Police in Enugu on Tuesday used tear gas on some INEC ad-hoc staff at the just concluded general elections who protested the non-payment of their allowances in the state.
Newsmen, who were at the scene, reported that the tear gas affected passersby, school children and motorists who ran helter-skelter for their lives.
Reports have it that the protesters comprising corps members, students and workers besieged the INEC headquarters in the state and blocked entrance and exit to the building.
Mr Tony Ani, a 42 year old man, who served as an Assistant Presiding Officer (APO 3) lamented the nonpayment of allowances for both the Presidential and Governorship elections including the inhumane treatment meted out to them.
“You can imagine me at this my age coming here for the past three weeks over this issue of nonpayment.
“I worked at Akama Primary School, Ezeagu Local Government during the Presidential and Primary elections and we were told to fill attendance and payment details.
“Ever since, we have not received payment and they will always tell us to write our names and account number just to pacify us, but as soon as we leave, they will trash it,” he said.
A Corps member, Miss Chioma Emmanuel, who worked at Igbo-etiti, said she had not been paid any of the allowances including training allowance since the elections ended in the state.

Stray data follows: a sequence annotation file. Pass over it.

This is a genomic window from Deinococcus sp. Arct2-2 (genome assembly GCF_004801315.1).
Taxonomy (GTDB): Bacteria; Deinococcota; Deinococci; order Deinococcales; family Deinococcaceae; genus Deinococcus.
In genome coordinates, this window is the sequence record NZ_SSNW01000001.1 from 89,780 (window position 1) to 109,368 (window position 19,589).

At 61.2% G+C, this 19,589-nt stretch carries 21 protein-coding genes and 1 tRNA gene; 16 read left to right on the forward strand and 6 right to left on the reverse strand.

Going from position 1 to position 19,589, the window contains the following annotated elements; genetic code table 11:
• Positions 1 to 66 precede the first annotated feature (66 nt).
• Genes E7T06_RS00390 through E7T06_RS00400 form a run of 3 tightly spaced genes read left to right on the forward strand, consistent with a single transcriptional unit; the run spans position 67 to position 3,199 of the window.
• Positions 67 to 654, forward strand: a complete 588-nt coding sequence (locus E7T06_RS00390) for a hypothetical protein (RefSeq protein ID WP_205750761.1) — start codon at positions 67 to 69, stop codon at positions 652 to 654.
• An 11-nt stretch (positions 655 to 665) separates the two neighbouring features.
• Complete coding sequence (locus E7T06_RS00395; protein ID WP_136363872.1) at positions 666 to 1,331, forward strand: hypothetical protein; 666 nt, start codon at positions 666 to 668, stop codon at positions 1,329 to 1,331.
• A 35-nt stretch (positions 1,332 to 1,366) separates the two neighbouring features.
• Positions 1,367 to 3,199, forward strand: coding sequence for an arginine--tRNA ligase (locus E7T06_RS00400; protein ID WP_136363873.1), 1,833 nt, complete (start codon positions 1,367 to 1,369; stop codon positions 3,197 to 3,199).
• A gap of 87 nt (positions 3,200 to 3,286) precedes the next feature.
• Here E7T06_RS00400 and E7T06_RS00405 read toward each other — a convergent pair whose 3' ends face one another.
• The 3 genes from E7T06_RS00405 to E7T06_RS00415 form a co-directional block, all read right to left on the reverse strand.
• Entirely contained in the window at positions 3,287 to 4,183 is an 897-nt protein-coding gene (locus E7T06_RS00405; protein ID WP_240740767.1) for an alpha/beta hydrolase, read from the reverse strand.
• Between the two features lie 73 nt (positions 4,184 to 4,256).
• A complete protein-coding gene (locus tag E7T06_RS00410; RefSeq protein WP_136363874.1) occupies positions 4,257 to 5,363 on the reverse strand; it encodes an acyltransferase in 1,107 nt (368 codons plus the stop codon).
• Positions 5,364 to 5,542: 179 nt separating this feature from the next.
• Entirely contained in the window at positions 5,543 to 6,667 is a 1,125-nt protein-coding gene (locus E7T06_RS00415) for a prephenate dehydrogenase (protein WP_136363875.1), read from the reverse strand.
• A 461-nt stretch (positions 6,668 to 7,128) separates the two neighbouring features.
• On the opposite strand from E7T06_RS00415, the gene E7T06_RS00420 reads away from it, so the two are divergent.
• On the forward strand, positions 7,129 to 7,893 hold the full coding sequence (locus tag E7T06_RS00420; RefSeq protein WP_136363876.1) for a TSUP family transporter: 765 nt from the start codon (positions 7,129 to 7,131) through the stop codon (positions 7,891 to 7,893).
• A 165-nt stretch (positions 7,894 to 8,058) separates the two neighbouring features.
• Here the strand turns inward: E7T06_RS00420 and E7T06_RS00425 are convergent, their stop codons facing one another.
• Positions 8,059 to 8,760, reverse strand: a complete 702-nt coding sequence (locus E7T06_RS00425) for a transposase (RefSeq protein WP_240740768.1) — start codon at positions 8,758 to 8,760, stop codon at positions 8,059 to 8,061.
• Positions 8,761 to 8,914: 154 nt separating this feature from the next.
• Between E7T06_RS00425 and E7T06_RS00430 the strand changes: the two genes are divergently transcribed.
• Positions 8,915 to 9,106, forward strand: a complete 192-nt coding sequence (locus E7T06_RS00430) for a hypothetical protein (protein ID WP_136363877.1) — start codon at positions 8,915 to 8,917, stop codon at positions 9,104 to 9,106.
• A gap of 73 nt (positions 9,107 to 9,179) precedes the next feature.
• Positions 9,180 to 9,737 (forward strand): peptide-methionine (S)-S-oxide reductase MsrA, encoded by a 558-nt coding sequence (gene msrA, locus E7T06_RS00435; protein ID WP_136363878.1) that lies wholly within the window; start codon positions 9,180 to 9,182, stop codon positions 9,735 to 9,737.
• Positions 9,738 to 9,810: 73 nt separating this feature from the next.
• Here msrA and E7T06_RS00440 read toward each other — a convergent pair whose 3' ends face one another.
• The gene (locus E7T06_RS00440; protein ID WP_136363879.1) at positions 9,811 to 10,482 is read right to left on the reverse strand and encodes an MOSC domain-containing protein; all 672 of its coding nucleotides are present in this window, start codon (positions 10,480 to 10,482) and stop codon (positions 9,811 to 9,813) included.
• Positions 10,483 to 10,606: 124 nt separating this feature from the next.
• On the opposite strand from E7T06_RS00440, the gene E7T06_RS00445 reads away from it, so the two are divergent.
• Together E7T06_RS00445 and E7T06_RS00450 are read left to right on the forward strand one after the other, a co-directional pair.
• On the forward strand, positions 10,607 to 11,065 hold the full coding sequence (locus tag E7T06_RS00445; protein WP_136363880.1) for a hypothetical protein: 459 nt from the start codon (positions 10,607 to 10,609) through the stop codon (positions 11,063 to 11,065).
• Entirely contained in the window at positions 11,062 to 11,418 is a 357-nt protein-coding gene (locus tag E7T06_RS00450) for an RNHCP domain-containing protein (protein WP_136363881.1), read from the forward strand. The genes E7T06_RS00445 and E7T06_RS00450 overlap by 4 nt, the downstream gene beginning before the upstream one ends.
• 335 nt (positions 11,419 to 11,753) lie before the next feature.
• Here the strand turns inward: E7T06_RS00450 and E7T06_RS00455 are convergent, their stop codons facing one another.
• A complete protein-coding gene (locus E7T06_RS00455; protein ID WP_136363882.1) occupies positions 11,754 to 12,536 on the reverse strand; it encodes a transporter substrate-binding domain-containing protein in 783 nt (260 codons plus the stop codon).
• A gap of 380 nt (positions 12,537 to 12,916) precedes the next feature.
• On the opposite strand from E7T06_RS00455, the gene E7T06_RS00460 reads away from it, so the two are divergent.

She noted that the idea of the protest was formed when a WhatsApp page was created for those yet to receive allowance.
In the same vein, a student of Enugu State University of Technology (ESUT) who claimed anonymity for fear of being disciplined by the school authority, berated INEC for treating the issue of allowance with levity.
“The painful thing was that after failing to adequately make provision for accommodation, they still refused to pay us.
“This money is what I hope to buy study materials and augment for my upkeep,” he said.
Reacting, the INEC REC in Enugu State, Dr. Emeka Ononamadu described the protesters as `impostors’ sponsored to pressurize INEC into paying those that did not work.
Ononamadu, who refused to address the protesters, told journalists that those protesting were in the third category of payment.
“One thing you need to know is that there are three sets of people we are dealing with now.
“There are the corps members, those posted but did not work and those who were not posted but made the list because their names were subverted with that of others.
“Those protesting are those students who are not corps members and who were not posted by INEC but bribed their way through and ended up working as Presiding Officers and APO 1.
“Most of the protesters are in the third category of people and if you see any corps member among them, then it is either the fault of their Local Government Inspectors or head of mobilization because they are the ones we are dealing with directly.
“I am determined and resolute that I will not pay those not vetted or those who did not work but wants to be paid.
“We are talking about 20,000 people to be paid and we have to follow due process so it does not backfire on us.